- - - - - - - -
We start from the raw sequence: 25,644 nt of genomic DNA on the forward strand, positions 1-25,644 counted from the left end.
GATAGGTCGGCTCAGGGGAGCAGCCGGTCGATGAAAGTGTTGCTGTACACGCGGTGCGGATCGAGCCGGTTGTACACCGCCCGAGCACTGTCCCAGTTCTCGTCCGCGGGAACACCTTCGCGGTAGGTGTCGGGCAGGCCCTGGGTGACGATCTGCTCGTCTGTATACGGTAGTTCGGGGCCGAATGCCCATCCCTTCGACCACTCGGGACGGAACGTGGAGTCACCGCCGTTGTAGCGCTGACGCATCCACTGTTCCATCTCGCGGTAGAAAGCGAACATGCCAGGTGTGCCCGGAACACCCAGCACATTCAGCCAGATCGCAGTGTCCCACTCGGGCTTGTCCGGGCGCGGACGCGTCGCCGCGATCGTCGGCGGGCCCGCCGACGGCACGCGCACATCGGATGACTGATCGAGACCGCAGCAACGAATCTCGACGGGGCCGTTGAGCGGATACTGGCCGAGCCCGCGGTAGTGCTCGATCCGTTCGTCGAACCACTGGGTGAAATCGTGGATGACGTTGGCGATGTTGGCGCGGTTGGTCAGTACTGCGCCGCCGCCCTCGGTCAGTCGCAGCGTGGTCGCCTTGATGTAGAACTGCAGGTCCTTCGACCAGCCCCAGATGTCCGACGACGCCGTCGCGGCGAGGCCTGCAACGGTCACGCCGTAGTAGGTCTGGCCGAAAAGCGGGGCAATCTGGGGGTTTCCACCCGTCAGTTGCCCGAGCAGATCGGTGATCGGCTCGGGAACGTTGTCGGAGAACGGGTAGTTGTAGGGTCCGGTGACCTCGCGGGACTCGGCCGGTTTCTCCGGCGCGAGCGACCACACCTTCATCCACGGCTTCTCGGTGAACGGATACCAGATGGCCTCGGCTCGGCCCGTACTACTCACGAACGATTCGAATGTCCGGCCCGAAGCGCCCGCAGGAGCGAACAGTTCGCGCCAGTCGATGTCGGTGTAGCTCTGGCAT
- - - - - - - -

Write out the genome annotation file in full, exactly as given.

We start from the raw sequence: 25,644 nt of genomic DNA on the forward strand, positions 1-25,644 counted from the left end.
GATAGGTCGGCTCAGGGGAGCAGCCGGTCGATGAAAGTGTTGCTGTACACGCGGTGCGGATCGAGCCGGTTGTACACCGCCCGAGCACTGTCCCAGTTCTCGTCCGCGGGAACACCTTCGCGGTAGGTGTCGGGCAGGCCCTGGGTGACGATCTGCTCGTCTGTATACGGTAGTTCGGGGCCGAATGCCCATCCCTTCGACCACTCGGGACGGAACGTGGAGTCACCGCCGTTGTAGCGCTGACGCATCCACTGTTCCATCTCGCGGTAGAAAGCGAACATGCCAGGTGTGCCCGGAACACCCAGCACATTCAGCCAGATCGCAGTGTCCCACTCGGGCTTGTCCGGGCGCGGACGCGTCGCCGCGATCGTCGGCGGGCCCGCCGACGGCACGCGCACATCGGATGACTGATCGAGACCGCAGCAACGAATCTCGACGGGGCCGTTGAGCGGATACTGGCCGAGCCCGCGGTAGTGCTCGATCCGTTCGTCGAACCACTGGGTGAAATCGTGGATGACGTTGGCGATGTTGGCGCGGTTGGTCAGTACTGCGCCGCCGCCCTCGGTCAGTCGCAGCGTGGTCGCCTTGATGTAGAACTGCAGGTCCTTCGACCAGCCCCAGATGTCCGACGACGCCGTCGCGGCGAGGCCTGCAACGGTCACGCCGTAGTAGGTCTGGCCGAAAAGCGGGGCAATCTGGGGGTTTCCACCCGTCAGTTGCCCGAGCAGATCGGTGATCGGCTCGGGAACGTTGTCGGAGAACGGGTAGTTGTAGGGTCCGGTGACCTCGCGGGACTCGGCCGGTTTCTCCGGCGCGAGCGACCACACCTTCATCCACGGCTTCTCGGTGAACGGATACCAGATGGCCTCGGCTCGGCCCGTACTACTCACGAACGATTCGAATGTCCGGCCCGAAGCGCCCGCAGGAGCGAACAGTTCGCGCCAGTCGATGTCGGTGTAGCTCTGGCAT